Many years ago, long before the transformation of the Stooges’ reputation and their election to the Rock and Roll Hall of Fame, Stooges fans were rarities.  Aside from those with specialist knowledge of music history, or perhaps someone aware of the Stooges as one of the progenitors of punk, few people had heard of them.  You’d have to first determine whether a person had at least heard of Iggy Pop, and then explain that the Stooges were his band before he went solo.  So when you did meet a Stooges fan, there was a kind of immediate camaraderie, a mutual recognition of something important.

I remember in the 1990s, in San Francisco, there was this guy I worked with, a bit older than me.  I got to talking to him about music, and he told me this story about how, once, when he had this job working second shift at a factory or a warehouse or something, he’d get off of work late, after a long, tough night, get a six-pack of beer, go home, and put on the Stooges’ Fun House album.  Now, as many will agree, this album is the greatest rock album ever recorded, when all is said and done.  But it wasn’t simply the fact that it’s a great album and the Stooges were a great band — it was side two that this guy was really waiting for.  Because, halfway through the first song on side two (“1970”) is when Steve Mackay appears, blowing his tenor sax with the heaviest, most brilliant tone you could imagine.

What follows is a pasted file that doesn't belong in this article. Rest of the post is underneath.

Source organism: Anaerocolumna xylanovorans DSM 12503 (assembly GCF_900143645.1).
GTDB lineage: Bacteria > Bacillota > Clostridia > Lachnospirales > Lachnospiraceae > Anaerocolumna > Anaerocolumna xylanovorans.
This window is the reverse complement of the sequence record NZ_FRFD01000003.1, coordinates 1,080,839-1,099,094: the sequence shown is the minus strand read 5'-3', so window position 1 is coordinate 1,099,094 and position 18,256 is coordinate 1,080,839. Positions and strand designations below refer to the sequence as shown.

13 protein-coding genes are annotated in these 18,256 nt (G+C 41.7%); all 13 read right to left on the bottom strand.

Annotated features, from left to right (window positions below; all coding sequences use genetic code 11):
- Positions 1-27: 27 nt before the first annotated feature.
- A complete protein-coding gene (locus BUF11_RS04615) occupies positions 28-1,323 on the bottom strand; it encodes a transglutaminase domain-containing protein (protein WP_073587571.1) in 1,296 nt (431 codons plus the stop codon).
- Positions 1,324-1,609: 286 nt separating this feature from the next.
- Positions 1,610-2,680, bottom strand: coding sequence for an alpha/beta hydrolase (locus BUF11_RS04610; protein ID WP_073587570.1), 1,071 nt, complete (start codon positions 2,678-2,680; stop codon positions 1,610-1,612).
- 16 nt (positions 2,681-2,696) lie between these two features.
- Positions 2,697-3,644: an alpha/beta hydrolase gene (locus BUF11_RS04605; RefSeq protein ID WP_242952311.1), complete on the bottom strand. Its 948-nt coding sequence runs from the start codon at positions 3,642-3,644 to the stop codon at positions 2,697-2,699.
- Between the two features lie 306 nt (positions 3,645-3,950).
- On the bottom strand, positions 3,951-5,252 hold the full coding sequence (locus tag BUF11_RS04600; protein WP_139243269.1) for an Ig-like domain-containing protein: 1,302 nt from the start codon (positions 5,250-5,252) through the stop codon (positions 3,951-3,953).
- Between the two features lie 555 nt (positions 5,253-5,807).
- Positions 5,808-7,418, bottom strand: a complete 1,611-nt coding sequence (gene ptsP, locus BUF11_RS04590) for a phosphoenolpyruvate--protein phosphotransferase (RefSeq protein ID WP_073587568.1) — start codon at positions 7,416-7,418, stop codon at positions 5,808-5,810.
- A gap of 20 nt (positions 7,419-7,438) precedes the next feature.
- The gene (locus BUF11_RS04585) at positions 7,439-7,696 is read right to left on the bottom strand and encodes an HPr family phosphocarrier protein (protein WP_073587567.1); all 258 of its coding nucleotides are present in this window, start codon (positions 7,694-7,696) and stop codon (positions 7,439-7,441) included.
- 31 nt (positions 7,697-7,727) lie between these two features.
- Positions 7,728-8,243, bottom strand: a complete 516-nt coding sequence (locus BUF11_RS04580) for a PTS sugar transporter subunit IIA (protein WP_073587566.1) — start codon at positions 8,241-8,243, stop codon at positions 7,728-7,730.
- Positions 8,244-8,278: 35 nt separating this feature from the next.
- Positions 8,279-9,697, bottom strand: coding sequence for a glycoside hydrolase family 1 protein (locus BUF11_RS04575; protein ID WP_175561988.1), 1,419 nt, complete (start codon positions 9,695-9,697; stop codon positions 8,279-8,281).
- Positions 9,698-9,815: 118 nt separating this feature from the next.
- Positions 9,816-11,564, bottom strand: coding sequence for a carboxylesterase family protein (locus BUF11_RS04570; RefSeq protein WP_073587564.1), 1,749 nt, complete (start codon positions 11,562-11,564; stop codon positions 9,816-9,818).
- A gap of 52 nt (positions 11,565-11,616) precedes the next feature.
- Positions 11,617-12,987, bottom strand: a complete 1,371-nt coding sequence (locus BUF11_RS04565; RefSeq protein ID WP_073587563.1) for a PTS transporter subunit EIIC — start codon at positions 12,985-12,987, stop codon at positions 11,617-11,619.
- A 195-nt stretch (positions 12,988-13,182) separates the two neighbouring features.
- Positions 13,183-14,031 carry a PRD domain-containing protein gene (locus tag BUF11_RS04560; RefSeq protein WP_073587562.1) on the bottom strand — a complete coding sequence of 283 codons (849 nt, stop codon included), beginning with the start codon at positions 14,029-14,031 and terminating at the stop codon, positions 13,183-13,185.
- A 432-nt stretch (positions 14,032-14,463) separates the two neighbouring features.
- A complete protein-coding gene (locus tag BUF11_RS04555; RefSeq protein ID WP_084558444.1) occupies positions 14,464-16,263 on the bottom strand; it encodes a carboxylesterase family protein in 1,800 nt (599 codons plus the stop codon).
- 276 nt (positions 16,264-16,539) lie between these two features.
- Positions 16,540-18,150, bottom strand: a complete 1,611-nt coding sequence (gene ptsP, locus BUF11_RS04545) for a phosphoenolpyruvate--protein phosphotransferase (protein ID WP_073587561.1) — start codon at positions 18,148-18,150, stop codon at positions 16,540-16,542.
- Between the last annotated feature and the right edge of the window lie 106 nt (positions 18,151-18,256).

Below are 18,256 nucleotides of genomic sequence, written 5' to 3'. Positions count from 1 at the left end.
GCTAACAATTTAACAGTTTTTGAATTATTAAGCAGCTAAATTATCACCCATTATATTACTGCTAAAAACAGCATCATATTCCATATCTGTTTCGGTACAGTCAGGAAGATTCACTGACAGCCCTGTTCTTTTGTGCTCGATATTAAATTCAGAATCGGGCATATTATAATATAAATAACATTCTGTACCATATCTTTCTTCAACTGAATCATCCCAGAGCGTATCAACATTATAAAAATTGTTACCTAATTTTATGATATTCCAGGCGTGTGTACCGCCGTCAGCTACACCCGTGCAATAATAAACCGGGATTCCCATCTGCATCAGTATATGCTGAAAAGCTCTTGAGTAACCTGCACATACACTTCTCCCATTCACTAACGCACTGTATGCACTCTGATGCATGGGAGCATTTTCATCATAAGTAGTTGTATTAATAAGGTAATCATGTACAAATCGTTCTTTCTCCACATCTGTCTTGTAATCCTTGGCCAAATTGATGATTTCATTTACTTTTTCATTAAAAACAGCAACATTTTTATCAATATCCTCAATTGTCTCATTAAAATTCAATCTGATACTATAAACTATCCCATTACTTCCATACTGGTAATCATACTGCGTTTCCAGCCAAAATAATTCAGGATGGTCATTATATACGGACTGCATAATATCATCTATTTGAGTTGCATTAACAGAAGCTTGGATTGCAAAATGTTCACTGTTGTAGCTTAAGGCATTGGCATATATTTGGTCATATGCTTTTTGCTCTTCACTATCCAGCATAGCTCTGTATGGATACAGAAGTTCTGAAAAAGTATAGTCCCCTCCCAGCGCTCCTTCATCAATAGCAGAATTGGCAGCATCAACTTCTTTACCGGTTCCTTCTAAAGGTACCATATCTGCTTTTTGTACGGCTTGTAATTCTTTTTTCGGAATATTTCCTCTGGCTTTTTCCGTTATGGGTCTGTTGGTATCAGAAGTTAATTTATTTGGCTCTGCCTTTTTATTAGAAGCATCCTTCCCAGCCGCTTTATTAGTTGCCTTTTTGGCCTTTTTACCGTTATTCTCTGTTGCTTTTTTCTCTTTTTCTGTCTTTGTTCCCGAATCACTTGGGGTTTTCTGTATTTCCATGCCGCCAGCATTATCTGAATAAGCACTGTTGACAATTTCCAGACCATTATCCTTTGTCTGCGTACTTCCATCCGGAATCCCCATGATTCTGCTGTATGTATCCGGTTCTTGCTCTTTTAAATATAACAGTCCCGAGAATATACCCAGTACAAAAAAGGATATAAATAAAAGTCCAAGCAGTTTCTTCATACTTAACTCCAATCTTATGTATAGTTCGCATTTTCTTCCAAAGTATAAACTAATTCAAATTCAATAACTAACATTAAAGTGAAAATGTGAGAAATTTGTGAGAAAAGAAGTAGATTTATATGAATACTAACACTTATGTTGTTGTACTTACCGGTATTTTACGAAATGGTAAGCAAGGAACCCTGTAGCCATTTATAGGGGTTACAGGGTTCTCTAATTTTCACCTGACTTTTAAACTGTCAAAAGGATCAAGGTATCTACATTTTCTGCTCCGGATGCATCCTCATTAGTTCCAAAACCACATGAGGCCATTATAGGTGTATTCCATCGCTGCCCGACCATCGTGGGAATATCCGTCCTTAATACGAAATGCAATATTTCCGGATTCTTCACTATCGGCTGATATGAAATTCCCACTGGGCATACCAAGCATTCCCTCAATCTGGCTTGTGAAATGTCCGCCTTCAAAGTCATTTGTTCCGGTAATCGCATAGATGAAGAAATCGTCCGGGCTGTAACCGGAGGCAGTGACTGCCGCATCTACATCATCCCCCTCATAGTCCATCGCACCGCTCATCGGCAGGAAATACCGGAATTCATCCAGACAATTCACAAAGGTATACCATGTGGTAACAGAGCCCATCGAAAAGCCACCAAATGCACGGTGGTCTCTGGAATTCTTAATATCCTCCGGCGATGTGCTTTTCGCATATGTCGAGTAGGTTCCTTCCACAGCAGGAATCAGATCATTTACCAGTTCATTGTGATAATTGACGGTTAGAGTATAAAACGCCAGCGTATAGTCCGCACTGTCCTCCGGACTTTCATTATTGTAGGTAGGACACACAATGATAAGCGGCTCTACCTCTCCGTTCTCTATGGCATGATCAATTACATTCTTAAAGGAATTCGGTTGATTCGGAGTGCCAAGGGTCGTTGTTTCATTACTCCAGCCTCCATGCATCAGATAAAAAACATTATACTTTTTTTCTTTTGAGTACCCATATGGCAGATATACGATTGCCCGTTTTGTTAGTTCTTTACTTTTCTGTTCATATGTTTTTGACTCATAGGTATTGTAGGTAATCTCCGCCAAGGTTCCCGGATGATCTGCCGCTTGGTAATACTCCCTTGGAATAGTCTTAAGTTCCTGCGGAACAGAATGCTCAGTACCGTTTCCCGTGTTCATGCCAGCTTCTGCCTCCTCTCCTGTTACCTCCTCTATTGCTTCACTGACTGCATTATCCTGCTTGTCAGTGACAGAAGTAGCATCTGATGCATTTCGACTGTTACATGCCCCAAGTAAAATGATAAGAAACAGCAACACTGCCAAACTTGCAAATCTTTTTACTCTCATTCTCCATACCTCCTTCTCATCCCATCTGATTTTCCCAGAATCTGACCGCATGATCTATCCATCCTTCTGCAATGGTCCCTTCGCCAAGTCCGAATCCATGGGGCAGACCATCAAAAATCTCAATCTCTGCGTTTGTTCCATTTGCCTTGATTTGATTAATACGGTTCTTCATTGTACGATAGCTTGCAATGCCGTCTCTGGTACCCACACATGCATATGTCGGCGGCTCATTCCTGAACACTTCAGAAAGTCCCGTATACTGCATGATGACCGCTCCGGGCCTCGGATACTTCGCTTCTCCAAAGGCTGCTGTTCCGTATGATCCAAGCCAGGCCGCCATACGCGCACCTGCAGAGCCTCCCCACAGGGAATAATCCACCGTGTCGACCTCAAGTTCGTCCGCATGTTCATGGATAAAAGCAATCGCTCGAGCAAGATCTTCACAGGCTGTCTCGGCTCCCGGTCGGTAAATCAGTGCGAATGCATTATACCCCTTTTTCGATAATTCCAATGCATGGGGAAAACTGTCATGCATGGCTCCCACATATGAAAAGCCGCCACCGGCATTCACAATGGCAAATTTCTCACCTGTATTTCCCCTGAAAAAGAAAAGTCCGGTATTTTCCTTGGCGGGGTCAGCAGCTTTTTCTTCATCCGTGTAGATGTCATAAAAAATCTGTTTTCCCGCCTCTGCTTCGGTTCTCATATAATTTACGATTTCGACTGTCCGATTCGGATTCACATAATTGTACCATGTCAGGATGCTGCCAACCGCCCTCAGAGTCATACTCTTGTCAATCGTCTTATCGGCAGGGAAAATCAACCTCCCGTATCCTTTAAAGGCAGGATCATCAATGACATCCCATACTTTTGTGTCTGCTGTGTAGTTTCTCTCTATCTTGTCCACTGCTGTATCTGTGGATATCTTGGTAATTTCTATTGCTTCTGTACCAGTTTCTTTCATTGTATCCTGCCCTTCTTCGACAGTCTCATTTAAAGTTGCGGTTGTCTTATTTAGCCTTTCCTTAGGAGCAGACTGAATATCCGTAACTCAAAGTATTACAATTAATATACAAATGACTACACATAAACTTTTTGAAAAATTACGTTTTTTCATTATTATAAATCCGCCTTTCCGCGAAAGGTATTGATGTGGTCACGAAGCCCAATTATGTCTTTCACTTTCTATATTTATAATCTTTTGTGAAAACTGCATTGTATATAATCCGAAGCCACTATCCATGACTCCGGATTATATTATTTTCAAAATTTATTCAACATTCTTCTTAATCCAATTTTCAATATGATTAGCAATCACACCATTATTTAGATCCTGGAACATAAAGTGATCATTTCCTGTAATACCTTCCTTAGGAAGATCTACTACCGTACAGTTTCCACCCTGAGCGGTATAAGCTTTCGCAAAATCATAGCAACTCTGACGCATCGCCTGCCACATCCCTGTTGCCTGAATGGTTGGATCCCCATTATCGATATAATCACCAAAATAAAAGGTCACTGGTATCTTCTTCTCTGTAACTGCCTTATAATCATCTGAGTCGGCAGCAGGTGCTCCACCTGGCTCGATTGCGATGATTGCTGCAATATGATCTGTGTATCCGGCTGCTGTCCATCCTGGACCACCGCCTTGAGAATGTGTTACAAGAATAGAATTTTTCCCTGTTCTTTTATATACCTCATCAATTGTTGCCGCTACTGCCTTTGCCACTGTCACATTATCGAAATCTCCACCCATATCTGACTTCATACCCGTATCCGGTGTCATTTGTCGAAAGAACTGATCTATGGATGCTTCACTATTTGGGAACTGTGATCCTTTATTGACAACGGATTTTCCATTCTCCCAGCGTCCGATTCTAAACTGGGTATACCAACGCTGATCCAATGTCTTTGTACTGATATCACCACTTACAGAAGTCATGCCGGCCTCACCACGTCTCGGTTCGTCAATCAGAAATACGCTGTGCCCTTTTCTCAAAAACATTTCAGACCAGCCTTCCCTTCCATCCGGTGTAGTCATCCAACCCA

Mackay plays out the album from there, on three tracks total.  “1970” is a hard-driving, up-tempo song of desperation, exhibiting the Stooges’ proto-punk qualities.  Mackay’s tenor comes in at the 3:30 mark, with a blistering solo riding over Ron Asheton’s expansive bar chords.  The album’s title track, “Fun House,” a groove based primarily on the rhythm section of Dave Alexander and Scott Asheton, has Mackay soloing throughout, to the frequent cries of Iggy Pop: “Blow, Steve!”  The last track is “L.A. Blues,” in which the band eschews linear time and Mackay’s presence further pushes their sound into the realm of free jazz.

“That squawk!” I remember my former co-worker practically shouting to me, and I of course was equally as enthusiastic about Steve Mackay, because that moment when his horn appears on Fun House is one of the best moments in musical history, on the greatest rock’n’roll album of all time.  And it never lets up.  I remember also telling him, “If you like Mackay’s playing, you should also check out John Coltrane, Pharoah Sanders, Archie Shepp. . . .”  And certainly it is from these heavyweights of the free-jazz movement that Mackay must have gotten his sound.  How a young guy working in the Detroit rock scene in 1970 could produce a performance up there with these aforementioned jazz innovators, I don’t know.  But he did.

Mackay’s playing on Fun House is both brutal and magnificent, and added something to the Stooges that they would never be able to duplicate without him (though he did later appear on the more recent albums The Weirdness and Ready To Die by the re-formed band).  Mackay also played with a lot of other groups and put out his own material, which I certainly don’t wish to minimize, but for me his playing on Fun House is the equivalent of a “master work.”  And if any artist — a musician, painter, poet, or what have you — can create even one work as great as this, then, wow, he/she has in some way got it made.

Mackay’s work on these Stooges songs can be further heard on 1970: The Complete Fun House Sessions and Have Some Fun: Live At Ungano’s.

R.I.P. Steve Mackay, who died 10/10/15.